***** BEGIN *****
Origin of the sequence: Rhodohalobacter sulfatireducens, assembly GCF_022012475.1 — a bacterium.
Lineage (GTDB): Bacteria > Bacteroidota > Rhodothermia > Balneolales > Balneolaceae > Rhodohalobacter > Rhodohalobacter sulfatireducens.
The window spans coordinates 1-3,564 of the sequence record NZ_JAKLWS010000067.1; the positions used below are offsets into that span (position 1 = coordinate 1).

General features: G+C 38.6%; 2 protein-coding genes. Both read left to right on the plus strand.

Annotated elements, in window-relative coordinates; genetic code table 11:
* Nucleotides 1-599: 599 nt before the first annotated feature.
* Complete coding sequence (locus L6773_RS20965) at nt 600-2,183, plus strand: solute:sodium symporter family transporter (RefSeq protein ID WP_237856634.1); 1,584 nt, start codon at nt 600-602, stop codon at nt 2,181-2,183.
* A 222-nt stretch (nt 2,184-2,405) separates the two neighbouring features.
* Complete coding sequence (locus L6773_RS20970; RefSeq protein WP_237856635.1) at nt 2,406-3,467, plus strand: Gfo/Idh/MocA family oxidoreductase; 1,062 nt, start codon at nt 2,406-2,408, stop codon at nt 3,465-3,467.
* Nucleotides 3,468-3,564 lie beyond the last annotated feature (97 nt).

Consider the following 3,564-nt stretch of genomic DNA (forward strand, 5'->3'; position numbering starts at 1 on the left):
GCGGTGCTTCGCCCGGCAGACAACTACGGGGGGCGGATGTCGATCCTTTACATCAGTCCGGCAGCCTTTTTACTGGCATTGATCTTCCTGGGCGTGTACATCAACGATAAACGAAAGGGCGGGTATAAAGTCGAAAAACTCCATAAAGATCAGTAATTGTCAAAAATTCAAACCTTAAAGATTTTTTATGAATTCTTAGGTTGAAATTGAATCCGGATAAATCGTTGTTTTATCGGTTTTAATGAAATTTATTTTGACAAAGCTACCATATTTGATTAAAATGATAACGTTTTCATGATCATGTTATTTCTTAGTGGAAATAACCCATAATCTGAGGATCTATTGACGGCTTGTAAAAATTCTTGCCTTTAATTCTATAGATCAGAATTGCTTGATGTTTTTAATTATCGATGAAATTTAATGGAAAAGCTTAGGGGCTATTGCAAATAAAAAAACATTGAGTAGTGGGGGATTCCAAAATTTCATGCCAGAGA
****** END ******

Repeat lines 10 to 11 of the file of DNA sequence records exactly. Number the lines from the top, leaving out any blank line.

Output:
* Nucleotides 3,468-3,564 lie beyond the last annotated feature (97 nt).

Consider the following 3,564-nt stretch of genomic DNA (forward strand, 5'->3'; position numbering starts at 1 on the left):